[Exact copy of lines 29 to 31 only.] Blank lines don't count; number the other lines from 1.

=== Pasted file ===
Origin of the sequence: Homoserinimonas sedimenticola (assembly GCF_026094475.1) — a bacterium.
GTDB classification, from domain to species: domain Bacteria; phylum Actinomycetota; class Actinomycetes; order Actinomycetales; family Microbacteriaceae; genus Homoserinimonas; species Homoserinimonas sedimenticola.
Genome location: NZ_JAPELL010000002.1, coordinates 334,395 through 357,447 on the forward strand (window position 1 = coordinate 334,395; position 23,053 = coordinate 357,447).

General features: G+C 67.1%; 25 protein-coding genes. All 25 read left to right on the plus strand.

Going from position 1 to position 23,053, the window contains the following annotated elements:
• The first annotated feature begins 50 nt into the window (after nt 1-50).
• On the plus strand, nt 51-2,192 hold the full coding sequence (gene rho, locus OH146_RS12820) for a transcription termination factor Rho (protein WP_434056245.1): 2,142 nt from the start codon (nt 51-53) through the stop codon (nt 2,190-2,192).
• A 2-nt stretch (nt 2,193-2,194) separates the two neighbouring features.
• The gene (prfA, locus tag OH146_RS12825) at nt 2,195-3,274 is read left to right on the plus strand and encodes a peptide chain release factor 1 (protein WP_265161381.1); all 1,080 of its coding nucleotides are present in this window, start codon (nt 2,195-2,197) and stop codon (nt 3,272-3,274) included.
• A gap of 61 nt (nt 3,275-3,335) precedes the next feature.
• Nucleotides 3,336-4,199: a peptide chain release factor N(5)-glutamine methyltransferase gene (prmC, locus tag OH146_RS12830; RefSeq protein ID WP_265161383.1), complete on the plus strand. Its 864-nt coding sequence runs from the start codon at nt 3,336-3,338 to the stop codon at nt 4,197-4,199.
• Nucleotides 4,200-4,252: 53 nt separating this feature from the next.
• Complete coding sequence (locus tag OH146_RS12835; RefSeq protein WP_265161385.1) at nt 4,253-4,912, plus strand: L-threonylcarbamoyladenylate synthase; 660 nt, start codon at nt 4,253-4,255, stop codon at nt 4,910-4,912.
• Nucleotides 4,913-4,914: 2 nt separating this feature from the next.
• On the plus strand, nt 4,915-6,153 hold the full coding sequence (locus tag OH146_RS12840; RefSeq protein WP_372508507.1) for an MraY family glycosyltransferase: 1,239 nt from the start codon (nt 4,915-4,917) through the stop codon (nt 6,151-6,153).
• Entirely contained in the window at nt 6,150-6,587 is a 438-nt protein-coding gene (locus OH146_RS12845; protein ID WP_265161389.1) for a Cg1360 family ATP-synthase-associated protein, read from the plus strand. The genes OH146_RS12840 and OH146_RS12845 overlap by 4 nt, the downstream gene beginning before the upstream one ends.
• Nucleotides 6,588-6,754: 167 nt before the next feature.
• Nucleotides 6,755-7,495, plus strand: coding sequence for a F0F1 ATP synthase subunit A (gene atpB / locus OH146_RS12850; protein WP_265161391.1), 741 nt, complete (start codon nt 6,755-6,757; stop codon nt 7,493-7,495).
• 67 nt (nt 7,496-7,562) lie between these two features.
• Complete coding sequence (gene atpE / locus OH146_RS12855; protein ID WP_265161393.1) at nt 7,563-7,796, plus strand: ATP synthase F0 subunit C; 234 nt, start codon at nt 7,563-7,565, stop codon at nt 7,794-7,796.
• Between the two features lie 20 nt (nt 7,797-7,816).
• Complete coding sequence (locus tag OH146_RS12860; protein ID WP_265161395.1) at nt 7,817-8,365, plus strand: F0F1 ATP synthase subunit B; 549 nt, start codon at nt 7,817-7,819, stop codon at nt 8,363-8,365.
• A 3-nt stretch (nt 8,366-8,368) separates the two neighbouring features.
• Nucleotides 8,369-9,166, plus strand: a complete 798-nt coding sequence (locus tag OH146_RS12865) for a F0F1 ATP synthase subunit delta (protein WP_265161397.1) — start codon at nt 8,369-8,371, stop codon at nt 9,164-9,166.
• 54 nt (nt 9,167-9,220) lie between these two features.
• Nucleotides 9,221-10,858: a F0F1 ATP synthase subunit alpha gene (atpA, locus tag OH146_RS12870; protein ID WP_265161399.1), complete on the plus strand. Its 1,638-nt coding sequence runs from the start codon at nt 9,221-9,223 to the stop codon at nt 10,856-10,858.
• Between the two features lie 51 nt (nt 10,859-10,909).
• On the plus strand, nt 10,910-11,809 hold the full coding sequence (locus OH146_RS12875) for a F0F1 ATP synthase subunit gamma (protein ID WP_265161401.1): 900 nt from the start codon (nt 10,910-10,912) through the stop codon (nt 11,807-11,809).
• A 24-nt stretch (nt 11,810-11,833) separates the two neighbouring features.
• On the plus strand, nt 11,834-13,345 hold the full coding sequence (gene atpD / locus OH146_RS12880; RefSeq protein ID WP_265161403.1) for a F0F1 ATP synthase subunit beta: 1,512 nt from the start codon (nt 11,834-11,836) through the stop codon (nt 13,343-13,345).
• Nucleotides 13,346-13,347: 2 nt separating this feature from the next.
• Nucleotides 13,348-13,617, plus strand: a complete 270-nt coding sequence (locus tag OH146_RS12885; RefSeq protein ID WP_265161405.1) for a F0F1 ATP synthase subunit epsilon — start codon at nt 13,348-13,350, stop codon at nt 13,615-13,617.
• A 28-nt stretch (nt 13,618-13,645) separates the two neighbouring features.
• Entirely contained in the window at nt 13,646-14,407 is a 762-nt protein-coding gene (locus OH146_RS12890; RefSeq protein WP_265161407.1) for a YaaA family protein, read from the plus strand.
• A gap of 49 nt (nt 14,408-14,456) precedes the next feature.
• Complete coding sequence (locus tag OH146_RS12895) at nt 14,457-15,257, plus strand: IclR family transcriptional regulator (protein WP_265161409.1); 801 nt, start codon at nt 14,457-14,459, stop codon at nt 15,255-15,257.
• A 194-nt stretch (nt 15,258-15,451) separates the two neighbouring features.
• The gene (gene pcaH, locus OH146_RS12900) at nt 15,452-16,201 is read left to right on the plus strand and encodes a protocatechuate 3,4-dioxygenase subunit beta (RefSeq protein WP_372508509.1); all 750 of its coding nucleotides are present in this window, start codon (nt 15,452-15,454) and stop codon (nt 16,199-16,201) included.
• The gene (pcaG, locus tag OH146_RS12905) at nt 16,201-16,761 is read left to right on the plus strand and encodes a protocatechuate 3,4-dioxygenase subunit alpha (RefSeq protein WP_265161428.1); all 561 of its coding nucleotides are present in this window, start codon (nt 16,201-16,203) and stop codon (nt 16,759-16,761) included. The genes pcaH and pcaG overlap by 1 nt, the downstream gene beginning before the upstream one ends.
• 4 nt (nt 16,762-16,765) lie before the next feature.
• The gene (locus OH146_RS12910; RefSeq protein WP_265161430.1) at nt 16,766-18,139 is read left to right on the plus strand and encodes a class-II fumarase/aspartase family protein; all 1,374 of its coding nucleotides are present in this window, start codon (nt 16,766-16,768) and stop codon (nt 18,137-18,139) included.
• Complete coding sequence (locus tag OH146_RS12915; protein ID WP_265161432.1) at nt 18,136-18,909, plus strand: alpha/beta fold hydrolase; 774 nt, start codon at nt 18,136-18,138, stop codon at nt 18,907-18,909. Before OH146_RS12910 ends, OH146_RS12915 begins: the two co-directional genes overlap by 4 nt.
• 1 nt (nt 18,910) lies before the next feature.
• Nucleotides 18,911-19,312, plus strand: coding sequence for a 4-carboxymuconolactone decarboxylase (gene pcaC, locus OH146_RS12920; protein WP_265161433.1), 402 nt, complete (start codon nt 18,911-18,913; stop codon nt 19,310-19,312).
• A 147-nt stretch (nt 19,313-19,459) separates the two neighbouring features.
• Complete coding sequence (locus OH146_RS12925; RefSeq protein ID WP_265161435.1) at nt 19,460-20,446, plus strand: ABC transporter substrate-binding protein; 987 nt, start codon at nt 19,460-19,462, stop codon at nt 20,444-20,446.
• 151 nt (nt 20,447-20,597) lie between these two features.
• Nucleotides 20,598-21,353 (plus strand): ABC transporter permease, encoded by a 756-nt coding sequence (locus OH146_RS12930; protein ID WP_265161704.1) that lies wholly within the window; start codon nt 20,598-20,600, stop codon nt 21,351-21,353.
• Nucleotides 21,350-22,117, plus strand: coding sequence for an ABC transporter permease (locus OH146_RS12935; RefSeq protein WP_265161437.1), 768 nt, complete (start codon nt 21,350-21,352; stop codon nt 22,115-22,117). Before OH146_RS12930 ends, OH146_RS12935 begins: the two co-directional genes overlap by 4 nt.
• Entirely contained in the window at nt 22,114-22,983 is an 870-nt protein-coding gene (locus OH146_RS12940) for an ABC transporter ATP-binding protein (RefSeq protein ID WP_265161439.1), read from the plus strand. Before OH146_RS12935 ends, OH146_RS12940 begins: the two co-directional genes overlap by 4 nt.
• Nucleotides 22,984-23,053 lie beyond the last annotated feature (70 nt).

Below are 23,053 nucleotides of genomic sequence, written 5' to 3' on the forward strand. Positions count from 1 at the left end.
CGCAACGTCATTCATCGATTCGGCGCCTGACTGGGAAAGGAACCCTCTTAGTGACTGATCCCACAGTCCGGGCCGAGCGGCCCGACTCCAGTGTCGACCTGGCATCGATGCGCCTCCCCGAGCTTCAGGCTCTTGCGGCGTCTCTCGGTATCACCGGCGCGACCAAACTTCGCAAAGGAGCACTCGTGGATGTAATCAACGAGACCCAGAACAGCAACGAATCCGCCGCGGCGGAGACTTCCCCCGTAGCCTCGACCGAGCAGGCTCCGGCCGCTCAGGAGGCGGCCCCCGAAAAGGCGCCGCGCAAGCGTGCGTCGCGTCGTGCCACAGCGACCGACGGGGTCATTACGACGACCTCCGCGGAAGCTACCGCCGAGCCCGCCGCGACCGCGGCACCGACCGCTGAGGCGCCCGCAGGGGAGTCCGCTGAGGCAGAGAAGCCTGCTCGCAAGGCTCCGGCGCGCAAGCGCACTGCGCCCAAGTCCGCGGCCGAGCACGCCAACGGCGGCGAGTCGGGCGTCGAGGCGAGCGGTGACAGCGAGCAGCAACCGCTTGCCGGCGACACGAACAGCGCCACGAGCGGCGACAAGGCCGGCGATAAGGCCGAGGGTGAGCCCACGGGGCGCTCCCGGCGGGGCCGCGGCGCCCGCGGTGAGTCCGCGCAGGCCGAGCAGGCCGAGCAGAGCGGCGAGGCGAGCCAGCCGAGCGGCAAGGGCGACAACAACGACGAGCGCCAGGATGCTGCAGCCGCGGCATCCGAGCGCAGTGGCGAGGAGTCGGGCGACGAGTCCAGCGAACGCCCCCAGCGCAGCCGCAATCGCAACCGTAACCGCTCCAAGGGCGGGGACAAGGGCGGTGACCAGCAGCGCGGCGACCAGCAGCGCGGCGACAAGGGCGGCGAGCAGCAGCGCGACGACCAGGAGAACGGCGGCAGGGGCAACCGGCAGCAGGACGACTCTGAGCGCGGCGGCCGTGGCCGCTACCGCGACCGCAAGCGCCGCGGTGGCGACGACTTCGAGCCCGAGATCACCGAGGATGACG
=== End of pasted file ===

• A 24-nt stretch (nt 11,810-11,833) separates the two neighbouring features.
• On the plus strand, nt 11,834-13,345 hold the full coding sequence (gene atpD / locus OH146_RS12880; RefSeq protein ID WP_265161403.1) for a F0F1 ATP synthase subunit beta: 1,512 nt from the start codon (nt 11,834-11,836) through the stop codon (nt 13,343-13,345).
• Nucleotides 13,346-13,347: 2 nt separating this feature from the next.